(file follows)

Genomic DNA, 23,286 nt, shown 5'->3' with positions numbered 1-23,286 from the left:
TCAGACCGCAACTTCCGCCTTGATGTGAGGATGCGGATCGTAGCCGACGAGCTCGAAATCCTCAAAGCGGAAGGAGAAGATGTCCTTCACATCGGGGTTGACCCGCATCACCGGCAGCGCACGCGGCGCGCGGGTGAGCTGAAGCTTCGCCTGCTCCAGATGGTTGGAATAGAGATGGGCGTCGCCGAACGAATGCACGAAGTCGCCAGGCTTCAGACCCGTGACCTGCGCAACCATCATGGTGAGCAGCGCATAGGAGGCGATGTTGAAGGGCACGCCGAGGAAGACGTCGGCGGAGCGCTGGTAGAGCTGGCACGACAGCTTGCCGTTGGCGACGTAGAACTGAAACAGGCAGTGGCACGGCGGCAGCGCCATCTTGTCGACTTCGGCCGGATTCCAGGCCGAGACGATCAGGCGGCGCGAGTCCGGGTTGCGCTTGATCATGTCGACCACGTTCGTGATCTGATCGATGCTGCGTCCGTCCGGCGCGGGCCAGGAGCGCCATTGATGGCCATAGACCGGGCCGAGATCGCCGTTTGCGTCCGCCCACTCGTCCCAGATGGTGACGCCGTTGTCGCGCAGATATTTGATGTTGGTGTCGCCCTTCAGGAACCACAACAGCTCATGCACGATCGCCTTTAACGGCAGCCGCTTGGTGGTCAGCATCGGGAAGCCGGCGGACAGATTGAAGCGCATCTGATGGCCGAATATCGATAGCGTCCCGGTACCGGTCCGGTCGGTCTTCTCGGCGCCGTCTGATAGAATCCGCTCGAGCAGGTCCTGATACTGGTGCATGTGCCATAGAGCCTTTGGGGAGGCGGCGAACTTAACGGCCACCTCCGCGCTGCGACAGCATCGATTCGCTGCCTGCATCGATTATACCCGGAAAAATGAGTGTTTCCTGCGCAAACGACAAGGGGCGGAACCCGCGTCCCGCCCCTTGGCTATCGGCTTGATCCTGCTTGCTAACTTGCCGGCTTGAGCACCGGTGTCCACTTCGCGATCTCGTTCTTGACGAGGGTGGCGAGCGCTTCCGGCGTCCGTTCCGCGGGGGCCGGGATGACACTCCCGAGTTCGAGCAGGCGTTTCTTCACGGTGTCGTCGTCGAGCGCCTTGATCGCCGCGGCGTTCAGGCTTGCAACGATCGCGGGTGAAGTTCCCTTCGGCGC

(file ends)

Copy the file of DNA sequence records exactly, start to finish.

Genomic DNA, 23,286 nt, shown 5'->3' with positions numbered 1-23,286 from the left:
TCAGACCGCAACTTCCGCCTTGATGTGAGGATGCGGATCGTAGCCGACGAGCTCGAAATCCTCAAAGCGGAAGGAGAAGATGTCCTTCACATCGGGGTTGACCCGCATCACCGGCAGCGCACGCGGCGCGCGGGTGAGCTGAAGCTTCGCCTGCTCCAGATGGTTGGAATAGAGATGGGCGTCGCCGAACGAATGCACGAAGTCGCCAGGCTTCAGACCCGTGACCTGCGCAACCATCATGGTGAGCAGCGCATAGGAGGCGATGTTGAAGGGCACGCCGAGGAAGACGTCGGCGGAGCGCTGGTAGAGCTGGCACGACAGCTTGCCGTTGGCGACGTAGAACTGAAACAGGCAGTGGCACGGCGGCAGCGCCATCTTGTCGACTTCGGCCGGATTCCAGGCCGAGACGATCAGGCGGCGCGAGTCCGGGTTGCGCTTGATCATGTCGACCACGTTCGTGATCTGATCGATGCTGCGTCCGTCCGGCGCGGGCCAGGAGCGCCATTGATGGCCATAGACCGGGCCGAGATCGCCGTTTGCGTCCGCCCACTCGTCCCAGATGGTGACGCCGTTGTCGCGCAGATATTTGATGTTGGTGTCGCCCTTCAGGAACCACAACAGCTCATGCACGATCGCCTTTAACGGCAGCCGCTTGGTGGTCAGCATCGGGAAGCCGGCGGACAGATTGAAGCGCATCTGATGGCCGAATATCGATAGCGTCCCGGTACCGGTCCGGTCGGTCTTCTCGGCGCCGTCTGATAGAATCCGCTCGAGCAGGTCCTGATACTGGTGCATGTGCCATAGAGCCTTTGGGGAGGCGGCGAACTTAACGGCCACCTCCGCGCTGCGACAGCATCGATTCGCTGCCTGCATCGATTATACCCGGAAAAATGAGTGTTTCCTGCGCAAACGACAAGGGGCGGAACCCGCGTCCCGCCCCTTGGCTATCGGCTTGATCCTGCTTGCTAACTTGCCGGCTTGAGCACCGGTGTCCACTTCGCGATCTCGTTCTTGACGAGGGTGGCGAGCGCTTCCGGCGTCCGTTCCGCGGGGGCCGGGATGACACTCCCGAGTTCGAGCAGGCGTTTCTTCACGGTGTCGTCGTCGAGCGCCTTGATCGCCGCGGCGTTCAGGCTTGCAACGATCGCGGGTGAAGTTCCCTTCGGCGC